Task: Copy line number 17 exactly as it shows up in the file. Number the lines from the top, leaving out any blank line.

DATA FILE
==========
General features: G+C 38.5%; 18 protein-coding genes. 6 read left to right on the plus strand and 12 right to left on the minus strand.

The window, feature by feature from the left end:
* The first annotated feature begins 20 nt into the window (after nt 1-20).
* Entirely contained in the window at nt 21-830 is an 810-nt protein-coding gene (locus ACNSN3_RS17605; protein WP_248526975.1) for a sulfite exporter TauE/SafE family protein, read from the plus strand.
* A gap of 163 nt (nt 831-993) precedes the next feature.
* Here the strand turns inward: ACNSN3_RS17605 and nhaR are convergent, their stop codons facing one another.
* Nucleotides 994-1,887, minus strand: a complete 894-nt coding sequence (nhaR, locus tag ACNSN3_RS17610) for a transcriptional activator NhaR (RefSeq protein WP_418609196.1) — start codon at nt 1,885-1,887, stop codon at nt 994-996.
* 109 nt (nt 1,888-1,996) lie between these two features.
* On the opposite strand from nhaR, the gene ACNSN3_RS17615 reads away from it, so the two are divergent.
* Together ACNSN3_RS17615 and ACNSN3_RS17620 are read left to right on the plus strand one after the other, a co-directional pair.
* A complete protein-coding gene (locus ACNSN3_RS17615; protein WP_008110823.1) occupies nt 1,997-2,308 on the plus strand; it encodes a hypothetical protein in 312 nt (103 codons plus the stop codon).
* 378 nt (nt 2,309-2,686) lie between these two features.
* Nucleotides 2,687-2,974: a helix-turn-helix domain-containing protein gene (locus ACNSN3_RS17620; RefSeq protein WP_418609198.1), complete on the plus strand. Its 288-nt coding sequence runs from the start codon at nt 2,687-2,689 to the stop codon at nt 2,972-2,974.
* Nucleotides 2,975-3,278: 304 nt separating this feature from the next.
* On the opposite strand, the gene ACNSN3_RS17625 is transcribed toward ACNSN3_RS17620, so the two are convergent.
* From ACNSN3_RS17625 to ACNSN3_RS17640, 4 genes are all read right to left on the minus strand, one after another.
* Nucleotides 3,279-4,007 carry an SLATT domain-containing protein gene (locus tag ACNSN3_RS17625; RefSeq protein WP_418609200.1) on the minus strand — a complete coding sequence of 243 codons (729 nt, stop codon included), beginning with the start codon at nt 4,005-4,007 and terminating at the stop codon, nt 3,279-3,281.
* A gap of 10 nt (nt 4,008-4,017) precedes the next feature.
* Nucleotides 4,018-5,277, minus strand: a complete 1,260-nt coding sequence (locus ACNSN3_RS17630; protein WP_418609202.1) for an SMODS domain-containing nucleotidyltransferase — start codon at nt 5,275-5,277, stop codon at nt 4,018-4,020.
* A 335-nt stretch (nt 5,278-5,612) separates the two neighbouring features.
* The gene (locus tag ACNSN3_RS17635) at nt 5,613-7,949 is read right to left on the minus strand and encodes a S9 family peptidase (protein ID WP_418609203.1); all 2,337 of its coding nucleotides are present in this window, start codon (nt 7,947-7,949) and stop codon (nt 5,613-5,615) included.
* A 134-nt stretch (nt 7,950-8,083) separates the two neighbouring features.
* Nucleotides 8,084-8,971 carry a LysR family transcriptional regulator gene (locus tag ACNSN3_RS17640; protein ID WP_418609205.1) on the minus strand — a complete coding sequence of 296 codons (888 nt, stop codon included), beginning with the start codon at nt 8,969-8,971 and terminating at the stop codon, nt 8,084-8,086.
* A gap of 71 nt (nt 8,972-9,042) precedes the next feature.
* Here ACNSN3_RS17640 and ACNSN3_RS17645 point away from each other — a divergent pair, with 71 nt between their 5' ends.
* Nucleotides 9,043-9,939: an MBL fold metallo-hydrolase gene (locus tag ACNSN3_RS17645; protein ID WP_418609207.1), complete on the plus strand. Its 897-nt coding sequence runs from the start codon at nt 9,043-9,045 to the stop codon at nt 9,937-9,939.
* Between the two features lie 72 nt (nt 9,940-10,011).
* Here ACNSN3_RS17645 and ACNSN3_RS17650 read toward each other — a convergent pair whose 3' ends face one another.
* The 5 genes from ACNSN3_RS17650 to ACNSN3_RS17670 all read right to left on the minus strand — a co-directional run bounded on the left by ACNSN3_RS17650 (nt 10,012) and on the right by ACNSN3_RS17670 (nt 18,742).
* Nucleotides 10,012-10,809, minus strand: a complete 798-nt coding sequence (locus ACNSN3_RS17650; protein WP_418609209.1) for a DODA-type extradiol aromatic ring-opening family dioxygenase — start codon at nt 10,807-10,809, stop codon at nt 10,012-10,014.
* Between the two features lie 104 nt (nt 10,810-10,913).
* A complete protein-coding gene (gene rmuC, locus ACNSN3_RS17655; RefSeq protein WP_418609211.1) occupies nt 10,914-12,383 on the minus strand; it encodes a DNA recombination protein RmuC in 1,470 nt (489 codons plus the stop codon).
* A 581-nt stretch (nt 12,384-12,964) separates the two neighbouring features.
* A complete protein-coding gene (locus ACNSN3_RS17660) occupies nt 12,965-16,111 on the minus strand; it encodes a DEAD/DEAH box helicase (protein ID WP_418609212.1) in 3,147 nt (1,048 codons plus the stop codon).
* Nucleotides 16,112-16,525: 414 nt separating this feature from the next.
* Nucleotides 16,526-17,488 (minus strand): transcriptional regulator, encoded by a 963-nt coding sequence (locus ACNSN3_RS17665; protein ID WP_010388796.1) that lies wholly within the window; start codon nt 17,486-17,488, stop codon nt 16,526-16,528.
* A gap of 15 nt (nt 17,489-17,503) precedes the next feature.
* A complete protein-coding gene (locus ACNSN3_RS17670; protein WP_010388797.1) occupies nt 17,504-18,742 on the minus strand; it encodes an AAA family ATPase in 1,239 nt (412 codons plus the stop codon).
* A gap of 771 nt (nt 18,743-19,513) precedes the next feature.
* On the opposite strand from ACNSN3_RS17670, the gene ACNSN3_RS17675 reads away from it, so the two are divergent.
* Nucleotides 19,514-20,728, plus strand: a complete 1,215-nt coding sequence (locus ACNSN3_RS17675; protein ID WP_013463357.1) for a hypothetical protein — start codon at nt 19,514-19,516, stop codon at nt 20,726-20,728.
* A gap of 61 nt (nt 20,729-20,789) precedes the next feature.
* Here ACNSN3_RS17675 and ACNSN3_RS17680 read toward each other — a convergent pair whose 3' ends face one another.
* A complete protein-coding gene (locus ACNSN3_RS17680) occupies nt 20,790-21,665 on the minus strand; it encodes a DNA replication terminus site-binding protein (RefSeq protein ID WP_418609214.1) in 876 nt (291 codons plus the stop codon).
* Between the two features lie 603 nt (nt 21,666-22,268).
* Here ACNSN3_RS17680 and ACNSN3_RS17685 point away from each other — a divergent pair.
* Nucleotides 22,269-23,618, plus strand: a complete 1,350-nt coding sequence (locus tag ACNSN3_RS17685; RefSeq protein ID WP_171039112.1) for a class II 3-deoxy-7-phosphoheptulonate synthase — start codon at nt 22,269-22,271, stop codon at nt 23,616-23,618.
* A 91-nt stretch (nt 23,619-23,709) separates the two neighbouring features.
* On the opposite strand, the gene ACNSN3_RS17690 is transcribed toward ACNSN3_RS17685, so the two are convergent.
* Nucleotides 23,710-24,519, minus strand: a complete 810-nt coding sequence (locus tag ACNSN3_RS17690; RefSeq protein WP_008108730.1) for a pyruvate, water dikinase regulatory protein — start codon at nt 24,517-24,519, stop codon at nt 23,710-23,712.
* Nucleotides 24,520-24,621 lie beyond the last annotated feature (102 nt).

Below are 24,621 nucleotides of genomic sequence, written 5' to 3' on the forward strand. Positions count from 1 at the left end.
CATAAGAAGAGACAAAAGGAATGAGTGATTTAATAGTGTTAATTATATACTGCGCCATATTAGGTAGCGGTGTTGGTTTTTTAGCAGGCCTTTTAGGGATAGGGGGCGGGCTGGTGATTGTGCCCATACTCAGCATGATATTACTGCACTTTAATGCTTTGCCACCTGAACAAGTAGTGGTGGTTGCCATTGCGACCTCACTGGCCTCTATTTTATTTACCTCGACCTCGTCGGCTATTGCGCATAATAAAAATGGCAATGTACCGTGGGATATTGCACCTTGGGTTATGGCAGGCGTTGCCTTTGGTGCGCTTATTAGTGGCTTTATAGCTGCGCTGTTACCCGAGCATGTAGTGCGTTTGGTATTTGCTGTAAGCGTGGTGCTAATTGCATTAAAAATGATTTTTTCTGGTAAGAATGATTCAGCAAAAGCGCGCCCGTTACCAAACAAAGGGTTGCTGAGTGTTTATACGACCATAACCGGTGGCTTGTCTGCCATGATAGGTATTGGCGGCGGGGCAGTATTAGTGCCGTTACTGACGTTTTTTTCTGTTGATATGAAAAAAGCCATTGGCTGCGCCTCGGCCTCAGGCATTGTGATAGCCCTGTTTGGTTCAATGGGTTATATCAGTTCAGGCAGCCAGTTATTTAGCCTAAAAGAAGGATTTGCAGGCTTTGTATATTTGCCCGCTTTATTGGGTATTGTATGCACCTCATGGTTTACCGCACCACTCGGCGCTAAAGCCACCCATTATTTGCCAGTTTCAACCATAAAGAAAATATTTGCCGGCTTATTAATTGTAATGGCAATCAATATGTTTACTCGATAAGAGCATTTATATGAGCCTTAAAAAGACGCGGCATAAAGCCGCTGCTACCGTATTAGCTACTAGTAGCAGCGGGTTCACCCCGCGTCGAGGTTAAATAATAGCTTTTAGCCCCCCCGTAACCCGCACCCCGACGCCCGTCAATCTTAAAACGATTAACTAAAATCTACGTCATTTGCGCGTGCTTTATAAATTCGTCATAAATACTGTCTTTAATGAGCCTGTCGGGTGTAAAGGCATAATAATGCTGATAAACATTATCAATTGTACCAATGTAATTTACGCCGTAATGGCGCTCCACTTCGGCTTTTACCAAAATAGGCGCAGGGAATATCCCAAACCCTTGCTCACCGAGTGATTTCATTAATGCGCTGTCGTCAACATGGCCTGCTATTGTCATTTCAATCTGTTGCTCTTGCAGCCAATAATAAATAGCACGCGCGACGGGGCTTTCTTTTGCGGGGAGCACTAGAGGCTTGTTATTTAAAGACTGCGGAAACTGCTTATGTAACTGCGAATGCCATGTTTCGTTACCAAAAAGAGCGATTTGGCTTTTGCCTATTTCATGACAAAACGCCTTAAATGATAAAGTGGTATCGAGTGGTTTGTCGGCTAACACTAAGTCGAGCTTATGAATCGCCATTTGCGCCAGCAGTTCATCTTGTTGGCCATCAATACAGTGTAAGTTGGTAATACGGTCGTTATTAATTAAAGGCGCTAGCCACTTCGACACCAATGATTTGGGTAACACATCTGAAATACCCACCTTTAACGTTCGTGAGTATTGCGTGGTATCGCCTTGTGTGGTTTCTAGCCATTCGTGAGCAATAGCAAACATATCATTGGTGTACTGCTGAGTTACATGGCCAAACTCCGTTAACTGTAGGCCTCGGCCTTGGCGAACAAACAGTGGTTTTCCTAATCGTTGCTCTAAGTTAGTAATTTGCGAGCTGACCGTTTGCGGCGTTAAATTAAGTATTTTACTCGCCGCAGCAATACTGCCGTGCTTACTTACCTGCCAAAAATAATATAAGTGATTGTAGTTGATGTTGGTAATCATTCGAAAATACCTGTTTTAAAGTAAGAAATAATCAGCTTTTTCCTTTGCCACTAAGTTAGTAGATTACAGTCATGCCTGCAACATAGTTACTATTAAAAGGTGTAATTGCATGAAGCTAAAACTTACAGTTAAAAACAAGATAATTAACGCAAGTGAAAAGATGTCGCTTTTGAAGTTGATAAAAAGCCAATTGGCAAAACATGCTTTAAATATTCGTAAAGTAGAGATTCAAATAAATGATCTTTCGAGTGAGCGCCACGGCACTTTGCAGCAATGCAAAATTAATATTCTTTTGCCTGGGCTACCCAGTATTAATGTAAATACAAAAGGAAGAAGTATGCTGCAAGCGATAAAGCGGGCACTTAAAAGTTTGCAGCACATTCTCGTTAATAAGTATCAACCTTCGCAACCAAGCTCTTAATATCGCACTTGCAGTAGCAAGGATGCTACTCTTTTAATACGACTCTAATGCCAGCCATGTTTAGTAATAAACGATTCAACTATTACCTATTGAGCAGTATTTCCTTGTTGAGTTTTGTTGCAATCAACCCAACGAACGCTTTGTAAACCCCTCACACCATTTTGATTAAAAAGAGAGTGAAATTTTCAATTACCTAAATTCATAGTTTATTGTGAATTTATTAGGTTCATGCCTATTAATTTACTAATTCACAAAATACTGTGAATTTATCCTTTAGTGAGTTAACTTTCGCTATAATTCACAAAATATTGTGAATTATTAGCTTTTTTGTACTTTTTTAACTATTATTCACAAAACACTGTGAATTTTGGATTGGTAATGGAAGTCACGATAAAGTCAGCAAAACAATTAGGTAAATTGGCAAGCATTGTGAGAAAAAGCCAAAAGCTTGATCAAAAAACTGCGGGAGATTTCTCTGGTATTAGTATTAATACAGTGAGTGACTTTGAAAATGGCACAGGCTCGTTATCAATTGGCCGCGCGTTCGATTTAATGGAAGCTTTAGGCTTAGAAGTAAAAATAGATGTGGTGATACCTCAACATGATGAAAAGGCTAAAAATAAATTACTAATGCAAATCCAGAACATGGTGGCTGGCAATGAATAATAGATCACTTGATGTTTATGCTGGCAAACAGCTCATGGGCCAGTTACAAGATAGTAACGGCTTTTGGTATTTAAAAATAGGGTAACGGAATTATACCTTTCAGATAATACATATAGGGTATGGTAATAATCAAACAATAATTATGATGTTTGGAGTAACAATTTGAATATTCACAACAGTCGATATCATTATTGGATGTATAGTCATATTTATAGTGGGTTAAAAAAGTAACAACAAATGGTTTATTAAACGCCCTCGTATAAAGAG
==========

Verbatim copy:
* Nucleotides 3,279-4,007 carry an SLATT domain-containing protein gene (locus tag ACNSN3_RS17625; RefSeq protein WP_418609200.1) on the minus strand — a complete coding sequence of 243 codons (729 nt, stop codon included), beginning with the start codon at nt 4,005-4,007 and terminating at the stop codon, nt 3,279-3,281.